Canon’s Image-Stabilization, Nikon’s Vibration-Reduction and Sony’s SteadyShot INSIDE systems are indispensable in allowing you to hand-hold these large and heavy long photography lenses, especially in low light situations. Every wedding photographer should ensure that the image-stablization and vibration-reduction features are available on their long lenses. You might also want to consider using a tripod to ensure continuous, accurate subject placement and sharp photos. Such telephoto zoom photography lenses are huge investments and if you have a budget constraint or an amateur just starting out, you might want to consider rental instead.

Prime Lenses

Prime lenses are essentially photography lenses with fixed focal lengths, as opposed to zoom lenses, which have variable focal lengths of say 24-70mm or 17-55mm. Prime lenses generally have a better optical quality than zoom photography lenses, and usually come with wider maximum apertures such as f/2.8 or f/1.8.

Good prime lenses are must-have photography lenses for any wedding photographer, as they are excellent for taking good portraits. Although you will be adequately equipped for a wedding shoot with the three zoom lenses in your lens kit as discussed above, it is worth including two to three fast prime lenses in your bag as well. These photography lenses are compact, light, and fairly inexpensive and would probably be needed in about 10 to 20% of a wedding shoot.

Faster prime photography lenses are ideal in situations where f/2.8 aperture is not enough to get the motion-stopping shutter speed or shallow depth of field desired, whether for artistic or technical reasons. For example, an image that requires a 1/20th of a second shutter speed at f/2.8 will only require 1/60th of a second at f/1.8, forming a distinction between a sharp image and a blurry one. Many professional wedding photographers actually include prime lenses in their gig bags as an economical backup to their zoom lenses. Not many people could afford to purchase an additional 70-200mm f/2.8 telephoto lens as a backup and you also want to prevent a frantic situation whereby your photography lens fails on you during a crucial moment.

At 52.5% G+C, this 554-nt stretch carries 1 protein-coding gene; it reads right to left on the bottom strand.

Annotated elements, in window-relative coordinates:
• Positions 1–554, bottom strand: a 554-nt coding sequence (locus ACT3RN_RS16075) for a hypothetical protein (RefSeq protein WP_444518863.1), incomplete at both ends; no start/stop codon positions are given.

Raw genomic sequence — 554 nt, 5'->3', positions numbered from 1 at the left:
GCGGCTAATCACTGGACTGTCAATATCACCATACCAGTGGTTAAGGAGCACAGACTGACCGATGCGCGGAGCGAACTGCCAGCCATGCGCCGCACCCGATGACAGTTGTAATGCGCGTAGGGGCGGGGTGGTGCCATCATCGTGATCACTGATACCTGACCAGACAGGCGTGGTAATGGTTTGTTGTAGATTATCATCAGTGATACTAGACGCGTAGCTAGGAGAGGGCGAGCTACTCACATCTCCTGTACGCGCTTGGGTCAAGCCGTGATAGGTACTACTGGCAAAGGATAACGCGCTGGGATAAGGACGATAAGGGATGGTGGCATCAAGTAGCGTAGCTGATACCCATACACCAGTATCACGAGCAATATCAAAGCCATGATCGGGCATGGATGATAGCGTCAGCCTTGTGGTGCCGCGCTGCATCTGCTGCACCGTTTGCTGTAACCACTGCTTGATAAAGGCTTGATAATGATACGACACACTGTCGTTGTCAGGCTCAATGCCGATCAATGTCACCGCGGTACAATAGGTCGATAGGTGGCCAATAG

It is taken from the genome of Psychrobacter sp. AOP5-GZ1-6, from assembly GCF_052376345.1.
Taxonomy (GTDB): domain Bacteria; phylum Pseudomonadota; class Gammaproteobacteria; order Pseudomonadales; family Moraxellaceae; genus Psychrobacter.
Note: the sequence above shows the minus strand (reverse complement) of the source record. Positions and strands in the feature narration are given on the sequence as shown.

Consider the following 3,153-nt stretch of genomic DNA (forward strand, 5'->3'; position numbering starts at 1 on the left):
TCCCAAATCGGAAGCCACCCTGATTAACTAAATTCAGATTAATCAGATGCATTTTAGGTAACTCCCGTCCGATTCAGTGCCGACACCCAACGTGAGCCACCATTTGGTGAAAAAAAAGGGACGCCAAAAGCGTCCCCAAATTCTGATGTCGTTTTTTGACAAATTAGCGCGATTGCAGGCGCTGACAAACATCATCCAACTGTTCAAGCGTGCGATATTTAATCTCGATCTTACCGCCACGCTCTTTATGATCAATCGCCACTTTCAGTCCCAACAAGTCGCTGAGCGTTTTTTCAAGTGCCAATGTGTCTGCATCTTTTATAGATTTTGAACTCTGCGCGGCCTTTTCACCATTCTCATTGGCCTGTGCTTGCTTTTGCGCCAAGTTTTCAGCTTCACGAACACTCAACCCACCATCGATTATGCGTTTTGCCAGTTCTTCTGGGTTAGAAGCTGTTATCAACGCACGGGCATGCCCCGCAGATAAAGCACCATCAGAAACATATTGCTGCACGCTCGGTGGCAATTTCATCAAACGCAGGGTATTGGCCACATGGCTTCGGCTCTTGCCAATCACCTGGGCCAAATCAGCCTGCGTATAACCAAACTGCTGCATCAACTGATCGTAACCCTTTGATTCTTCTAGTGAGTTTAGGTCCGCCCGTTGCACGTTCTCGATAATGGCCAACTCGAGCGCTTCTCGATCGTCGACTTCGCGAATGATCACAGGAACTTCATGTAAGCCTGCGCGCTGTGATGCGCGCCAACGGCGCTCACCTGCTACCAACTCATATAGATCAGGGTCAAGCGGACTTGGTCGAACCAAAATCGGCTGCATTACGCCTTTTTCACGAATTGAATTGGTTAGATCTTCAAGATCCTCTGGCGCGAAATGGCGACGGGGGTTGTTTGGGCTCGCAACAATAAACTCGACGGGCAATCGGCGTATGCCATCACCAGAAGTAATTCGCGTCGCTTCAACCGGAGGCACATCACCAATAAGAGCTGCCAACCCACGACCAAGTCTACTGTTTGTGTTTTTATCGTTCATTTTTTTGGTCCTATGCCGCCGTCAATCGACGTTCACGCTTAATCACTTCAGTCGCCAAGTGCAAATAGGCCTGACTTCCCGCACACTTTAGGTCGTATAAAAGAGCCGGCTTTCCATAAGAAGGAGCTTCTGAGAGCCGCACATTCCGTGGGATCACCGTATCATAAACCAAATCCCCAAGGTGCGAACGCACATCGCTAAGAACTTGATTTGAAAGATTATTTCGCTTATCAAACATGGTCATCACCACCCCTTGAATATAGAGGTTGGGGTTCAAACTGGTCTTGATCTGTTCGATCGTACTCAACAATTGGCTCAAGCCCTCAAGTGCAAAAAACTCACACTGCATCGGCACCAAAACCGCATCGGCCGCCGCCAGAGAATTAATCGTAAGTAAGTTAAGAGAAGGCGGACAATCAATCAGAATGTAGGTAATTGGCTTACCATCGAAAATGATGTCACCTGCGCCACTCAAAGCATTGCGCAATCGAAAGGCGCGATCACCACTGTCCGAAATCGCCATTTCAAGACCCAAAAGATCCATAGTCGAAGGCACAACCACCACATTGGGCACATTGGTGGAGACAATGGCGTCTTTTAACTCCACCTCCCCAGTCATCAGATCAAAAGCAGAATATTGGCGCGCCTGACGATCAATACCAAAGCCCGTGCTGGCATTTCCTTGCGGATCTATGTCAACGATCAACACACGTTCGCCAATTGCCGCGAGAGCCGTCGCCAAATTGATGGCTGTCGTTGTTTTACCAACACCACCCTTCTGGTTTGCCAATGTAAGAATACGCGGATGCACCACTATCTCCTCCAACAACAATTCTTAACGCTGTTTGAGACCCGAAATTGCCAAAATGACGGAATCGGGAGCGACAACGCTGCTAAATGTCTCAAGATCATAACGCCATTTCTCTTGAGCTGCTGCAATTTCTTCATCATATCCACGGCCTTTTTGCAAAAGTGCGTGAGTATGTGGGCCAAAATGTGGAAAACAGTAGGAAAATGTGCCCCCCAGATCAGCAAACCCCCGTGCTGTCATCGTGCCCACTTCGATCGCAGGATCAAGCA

There are many prime lenses available on the market but most photographers would include a 28/1.8, 50/1.8, and 85/1.8 in their prime photography lenses kit to be used on a full-frame body. The 28mm is wide enough to cover most ceremony locations and confined spaces, the 50mm is good for small groups or a priest blessing a couple, and the 85mm is long enough for ceremony vows and exchange of rings. A wedding can be successfully photographed with just these three photography lenses.

A Unique Style of Wedding Photography